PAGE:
The testing stage can be broken down into multiple parts based on the objective of each of your test ‘suites,’ each of which is designed to ensure the software meets the original business requirements. Whether you’re testing the application’s functionality, security, or performance, each suite can and should be automated. With the right tool, you can run regression tests to re-test scenarios each time a change is made to ensure the application’s existing functionality hasn’t been broken. The right tool will also allow you to conduct parallel testing, which is the process of running multiple tests, or tests cases, simultaneously on different browsers or systems. Running tests concurrently improves test coverage and will cut down on testing times, which is key to optimizing an iterative test process.

An often-overlooked part of the entire cycle is how test environments are managed. Most teams are still spending hours, or days, manually building, upgrading, and tearing down test environments. A crucial piece to ensuring happy customers is making sure your software works in the environment they’re accessing it on, so it’s important to test in environments that mimic the production environment. Technology today is constantly changing, meaning new operating systems, browser versions, and resolutions are being introduced to consumers on a regular basis. If you’re still managing test environments manually, you’ll spend an exorbitant amount of time trying to keep up.

Automated environment provisioning allows teams to manage test environments with just a few clicks. The right automated testing tool will even provide the latest versions of browsers, systems, and resolution configurations – meaning QA teams can avoid having to spin up, maintain, or tear down environments altogether.

Everything in your software development cycle, from unit tests to system tests and even environment provisioning, should be automated. You’re only as fast as the slowest phase of your pipeline and one stage conducted manually will turn into a bottleneck for the entire operation.

Top 5 Benefits of an Automated Continuous Development Process

There are five aspects of a continuous development process you’ll benefit from by transitioning to the CI/CD pipeline:

  • Faster Release Cycles: Speeding up the build and deploy cycle will allow you and your team to get new features into production quicker, meaning you can get your product into the hands of your consumers faster.

  • Reduced Risk: The ultimate goal of a continuous delivery process is to make each release a less-dramatic and painless experience for both the QA teams and customers. By releasing new updates or features continuously, you reduce the risk of bugs ending up in production and can resolve any found deficiencies faster.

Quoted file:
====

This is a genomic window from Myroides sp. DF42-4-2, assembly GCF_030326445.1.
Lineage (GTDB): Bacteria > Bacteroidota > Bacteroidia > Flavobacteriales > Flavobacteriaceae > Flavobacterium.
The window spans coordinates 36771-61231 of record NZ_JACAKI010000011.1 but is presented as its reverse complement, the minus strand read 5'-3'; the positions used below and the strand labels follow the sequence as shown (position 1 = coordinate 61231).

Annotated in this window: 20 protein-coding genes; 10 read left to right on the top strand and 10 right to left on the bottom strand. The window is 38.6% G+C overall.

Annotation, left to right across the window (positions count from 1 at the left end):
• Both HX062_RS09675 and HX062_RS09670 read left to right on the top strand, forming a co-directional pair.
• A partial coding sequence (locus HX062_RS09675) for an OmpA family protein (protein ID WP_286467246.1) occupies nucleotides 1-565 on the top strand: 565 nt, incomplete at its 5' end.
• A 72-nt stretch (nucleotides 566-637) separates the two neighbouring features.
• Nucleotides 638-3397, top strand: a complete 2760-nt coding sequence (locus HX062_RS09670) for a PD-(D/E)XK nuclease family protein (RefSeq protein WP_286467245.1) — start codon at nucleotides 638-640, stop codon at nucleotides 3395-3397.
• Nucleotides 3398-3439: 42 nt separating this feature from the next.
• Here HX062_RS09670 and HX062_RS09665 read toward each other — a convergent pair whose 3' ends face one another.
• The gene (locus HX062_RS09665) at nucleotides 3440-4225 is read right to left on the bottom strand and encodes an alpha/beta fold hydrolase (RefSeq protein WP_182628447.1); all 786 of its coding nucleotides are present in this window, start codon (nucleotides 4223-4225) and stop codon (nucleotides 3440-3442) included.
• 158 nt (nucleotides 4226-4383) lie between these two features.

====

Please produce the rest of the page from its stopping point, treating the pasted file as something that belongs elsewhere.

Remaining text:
• Lower Costs: Adopting a continuous development model will lower your costs by eliminating many of the fixed costs associated with building and testing changes to the application. For example, automated environment provisioning will reduce the costs associated with maintaining your own test infrastructure. Parallel testing will cut down on the number of machines you need to run your tests on. By continuously committing your code, you’ll spend less time (and therefore money) on fixing bugs.

  • Higher Quality Products: A major fear of implementing the CI/CD pipeline is foregoing quality for speed, but this isn’t the case. Continuous integration enables stronger collaboration between developers, meaning bugs are found and fixed faster earlier in the development process. Running automated regression and parallel tests will improve test coverage, ensuring your application is bug-free and works across a wider range of environments. Continuously delivering smaller updates to your software will make most changes (and bugs) undetectable to the end user, resulting in happier customers.

  • Better Business Advantage: Moving to a continuous development model gives your team the flexibility to make alterations to your software on-the-go to meet new market trends and user needs. You’ll be able to meet rapidly changing demands and will turn your release process into a competitive advantage.

Integrating TestComplete Into Your CI/CD Model

The first step to ramping up a CI/CD pipeline is adopting the right tools. TestComplete, our comprehensive automated testing tool, allows you to create and run functional UI tests across desktop, mobile, and web applications. The tool supports a wide variety of test types required by a continuous delivery cycle including unit and regression testing.

TestComplete has built-in plugins and extensions with developer-friendly tools like Visual Studio and Jenkins, so you can easily share assets between your developers and testers. TestComplete also comes with out-of-the-box support for numerous source control systems such as Git and Mercurial, allowing you to commit and keep track of code changes without leaving the tool.

Add-ons, such as TestExecute or Environment Manager, will allow you to run tests in parallel and automatically provision your test environments in the cloud, cutting down on the number of machines and time needed to run tests. TestComplete’s many features and integrations will allow you to seamlessly integrate it into your development process and will enable you start building a continuous development pipeline – lowering your costs, reducing risks, and ensuring happier customers with higher quality products.